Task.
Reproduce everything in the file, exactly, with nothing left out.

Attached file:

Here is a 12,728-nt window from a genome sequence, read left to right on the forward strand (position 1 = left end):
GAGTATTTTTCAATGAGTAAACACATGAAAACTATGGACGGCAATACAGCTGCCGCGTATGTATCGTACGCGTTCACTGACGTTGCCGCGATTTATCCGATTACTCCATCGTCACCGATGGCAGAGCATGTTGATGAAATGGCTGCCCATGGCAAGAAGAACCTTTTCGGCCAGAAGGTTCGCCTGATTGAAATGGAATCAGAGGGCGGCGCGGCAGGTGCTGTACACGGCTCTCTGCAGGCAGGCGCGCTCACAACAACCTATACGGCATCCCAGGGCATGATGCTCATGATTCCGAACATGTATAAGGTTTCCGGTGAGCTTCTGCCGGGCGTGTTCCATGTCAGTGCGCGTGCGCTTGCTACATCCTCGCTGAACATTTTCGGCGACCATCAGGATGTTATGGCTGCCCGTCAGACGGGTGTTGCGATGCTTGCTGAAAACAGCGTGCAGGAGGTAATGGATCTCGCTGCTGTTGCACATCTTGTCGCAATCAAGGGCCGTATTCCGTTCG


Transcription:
Here is a 12,728-nt window from a genome sequence, read left to right on the forward strand (position 1 = left end):
GAGTATTTTTCAATGAGTAAACACATGAAAACTATGGACGGCAATACAGCTGCCGCGTATGTATCGTACGCGTTCACTGACGTTGCCGCGATTTATCCGATTACTCCATCGTCACCGATGGCAGAGCATGTTGATGAAATGGCTGCCCATGGCAAGAAGAACCTTTTCGGCCAGAAGGTTCGCCTGATTGAAATGGAATCAGAGGGCGGCGCGGCAGGTGCTGTACACGGCTCTCTGCAGGCAGGCGCGCTCACAACAACCTATACGGCATCCCAGGGCATGATGCTCATGATTCCGAACATGTATAAGGTTTCCGGTGAGCTTCTGCCGGGCGTGTTCCATGTCAGTGCGCGTGCGCTTGCTACATCCTCGCTGAACATTTTCGGCGACCATCAGGATGTTATGGCTGCCCGTCAGACGGGTGTTGCGATGCTTGCTGAAAACAGCGTGCAGGAGGTAATGGATCTCGCTGCTGTTGCACATCTTGTCGCAATCAAGGGCCGTATTCCGTTCG